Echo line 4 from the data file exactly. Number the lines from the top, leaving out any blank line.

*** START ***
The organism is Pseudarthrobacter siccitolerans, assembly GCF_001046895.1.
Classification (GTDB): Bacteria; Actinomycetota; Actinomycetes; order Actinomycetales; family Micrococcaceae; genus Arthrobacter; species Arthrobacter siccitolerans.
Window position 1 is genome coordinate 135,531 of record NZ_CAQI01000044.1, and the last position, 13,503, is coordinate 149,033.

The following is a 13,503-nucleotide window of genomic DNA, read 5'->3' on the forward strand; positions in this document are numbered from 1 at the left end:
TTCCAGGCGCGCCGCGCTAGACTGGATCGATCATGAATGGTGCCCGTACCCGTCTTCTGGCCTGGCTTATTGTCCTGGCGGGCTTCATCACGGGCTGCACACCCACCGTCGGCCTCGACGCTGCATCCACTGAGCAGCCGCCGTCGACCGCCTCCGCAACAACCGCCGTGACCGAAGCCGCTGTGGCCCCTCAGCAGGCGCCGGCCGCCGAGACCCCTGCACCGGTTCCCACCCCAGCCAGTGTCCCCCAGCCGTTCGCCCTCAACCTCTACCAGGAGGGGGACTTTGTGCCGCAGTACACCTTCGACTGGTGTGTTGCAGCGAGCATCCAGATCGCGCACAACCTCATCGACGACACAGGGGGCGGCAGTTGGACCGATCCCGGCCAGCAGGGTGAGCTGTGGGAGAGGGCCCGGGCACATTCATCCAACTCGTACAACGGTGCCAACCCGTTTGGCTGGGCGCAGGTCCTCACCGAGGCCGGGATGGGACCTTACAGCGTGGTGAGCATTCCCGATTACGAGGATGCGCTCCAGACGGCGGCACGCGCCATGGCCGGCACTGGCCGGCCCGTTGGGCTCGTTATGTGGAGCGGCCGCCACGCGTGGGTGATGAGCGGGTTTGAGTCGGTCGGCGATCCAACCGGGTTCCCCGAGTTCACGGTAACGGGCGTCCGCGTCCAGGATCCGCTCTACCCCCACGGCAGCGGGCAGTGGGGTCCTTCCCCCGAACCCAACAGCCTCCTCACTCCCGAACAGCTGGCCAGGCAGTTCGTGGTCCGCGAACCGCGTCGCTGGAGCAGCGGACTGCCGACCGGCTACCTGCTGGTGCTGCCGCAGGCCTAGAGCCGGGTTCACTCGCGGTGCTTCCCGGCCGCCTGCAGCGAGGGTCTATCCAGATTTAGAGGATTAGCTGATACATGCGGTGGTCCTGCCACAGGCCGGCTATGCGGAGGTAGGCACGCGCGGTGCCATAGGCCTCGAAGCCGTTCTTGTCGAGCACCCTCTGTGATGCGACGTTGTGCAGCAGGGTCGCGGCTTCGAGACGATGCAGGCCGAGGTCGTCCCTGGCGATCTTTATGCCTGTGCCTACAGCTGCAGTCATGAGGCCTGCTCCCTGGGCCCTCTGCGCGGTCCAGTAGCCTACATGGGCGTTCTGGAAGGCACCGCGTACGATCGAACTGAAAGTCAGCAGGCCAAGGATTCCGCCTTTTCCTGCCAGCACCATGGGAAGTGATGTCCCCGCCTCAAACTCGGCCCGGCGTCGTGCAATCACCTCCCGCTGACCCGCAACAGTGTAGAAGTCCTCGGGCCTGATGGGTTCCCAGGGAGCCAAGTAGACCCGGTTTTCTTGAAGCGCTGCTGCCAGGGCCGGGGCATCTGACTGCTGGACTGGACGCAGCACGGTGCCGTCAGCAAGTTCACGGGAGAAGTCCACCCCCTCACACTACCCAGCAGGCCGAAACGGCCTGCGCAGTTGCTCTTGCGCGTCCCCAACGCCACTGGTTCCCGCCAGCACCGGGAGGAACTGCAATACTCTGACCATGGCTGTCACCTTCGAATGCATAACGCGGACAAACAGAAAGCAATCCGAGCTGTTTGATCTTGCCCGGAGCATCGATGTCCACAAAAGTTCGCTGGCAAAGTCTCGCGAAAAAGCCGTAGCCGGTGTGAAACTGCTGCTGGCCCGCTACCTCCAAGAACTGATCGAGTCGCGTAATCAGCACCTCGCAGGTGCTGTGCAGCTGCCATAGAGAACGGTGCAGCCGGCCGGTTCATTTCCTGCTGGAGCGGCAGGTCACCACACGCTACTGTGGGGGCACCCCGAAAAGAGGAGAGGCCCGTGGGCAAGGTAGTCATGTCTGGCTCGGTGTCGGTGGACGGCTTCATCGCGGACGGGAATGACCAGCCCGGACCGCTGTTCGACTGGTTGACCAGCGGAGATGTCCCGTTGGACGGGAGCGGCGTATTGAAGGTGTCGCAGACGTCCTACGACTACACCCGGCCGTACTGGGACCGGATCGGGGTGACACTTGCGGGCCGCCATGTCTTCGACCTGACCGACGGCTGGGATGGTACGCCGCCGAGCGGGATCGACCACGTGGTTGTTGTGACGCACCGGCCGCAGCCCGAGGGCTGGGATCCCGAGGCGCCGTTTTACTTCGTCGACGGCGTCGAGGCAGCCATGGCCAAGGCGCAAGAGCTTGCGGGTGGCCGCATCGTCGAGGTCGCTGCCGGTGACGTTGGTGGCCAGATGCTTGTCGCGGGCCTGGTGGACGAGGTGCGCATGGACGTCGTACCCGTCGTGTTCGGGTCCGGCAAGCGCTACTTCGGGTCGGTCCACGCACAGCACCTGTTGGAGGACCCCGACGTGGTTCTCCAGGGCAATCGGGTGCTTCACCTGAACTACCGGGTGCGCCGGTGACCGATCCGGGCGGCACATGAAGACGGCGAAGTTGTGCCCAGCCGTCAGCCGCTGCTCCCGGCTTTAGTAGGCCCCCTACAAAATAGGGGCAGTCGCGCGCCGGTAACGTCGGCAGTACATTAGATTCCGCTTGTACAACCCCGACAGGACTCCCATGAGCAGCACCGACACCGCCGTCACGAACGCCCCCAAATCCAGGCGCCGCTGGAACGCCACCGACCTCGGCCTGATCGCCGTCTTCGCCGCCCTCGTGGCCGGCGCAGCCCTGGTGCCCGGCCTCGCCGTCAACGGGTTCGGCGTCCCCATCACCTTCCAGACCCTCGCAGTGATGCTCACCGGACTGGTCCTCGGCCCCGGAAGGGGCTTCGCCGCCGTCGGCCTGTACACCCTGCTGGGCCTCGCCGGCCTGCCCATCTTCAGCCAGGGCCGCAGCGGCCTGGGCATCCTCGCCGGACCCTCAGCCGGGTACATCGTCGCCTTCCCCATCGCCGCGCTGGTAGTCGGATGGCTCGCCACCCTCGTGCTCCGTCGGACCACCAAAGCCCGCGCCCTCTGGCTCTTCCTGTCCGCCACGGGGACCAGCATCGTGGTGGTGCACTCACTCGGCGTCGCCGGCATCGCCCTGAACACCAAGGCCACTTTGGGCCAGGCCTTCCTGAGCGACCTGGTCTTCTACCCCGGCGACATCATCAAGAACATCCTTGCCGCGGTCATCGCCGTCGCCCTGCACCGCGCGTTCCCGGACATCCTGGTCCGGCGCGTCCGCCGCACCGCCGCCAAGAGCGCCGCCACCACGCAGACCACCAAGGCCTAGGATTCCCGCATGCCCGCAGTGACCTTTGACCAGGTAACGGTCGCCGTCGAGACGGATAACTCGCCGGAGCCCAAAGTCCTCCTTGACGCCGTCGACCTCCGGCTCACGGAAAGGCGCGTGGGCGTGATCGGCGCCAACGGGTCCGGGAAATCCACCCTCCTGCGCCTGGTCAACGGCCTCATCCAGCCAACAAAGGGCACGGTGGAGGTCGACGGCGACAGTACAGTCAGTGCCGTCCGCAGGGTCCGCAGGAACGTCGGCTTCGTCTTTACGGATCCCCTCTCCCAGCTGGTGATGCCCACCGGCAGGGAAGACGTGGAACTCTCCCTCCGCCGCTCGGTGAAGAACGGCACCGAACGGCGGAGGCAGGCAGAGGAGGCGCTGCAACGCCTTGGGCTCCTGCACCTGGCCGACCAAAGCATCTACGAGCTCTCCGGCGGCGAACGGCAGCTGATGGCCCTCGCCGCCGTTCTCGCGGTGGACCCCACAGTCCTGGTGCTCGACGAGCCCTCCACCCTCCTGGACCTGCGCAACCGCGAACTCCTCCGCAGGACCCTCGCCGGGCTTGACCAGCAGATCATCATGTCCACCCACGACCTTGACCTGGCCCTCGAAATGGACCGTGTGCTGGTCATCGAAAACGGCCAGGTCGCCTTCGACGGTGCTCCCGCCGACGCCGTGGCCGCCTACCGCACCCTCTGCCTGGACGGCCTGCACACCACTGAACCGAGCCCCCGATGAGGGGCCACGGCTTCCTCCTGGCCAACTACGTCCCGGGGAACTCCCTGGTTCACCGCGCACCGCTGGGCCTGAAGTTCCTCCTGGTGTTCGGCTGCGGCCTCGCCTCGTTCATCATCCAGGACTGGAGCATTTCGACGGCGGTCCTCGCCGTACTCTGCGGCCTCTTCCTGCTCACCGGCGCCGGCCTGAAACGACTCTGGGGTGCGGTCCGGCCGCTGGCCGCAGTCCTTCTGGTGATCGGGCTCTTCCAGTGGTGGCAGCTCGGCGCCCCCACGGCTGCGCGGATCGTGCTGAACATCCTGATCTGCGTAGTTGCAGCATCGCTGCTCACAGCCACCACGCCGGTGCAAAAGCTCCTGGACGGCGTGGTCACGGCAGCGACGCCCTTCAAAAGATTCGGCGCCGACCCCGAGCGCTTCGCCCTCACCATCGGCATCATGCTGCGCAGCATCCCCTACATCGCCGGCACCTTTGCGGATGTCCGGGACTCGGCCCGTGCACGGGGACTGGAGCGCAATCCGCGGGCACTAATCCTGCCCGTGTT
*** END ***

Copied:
The following is a 13,503-nucleotide window of genomic DNA, read 5'->3' on the forward strand; positions in this document are numbered from 1 at the left end: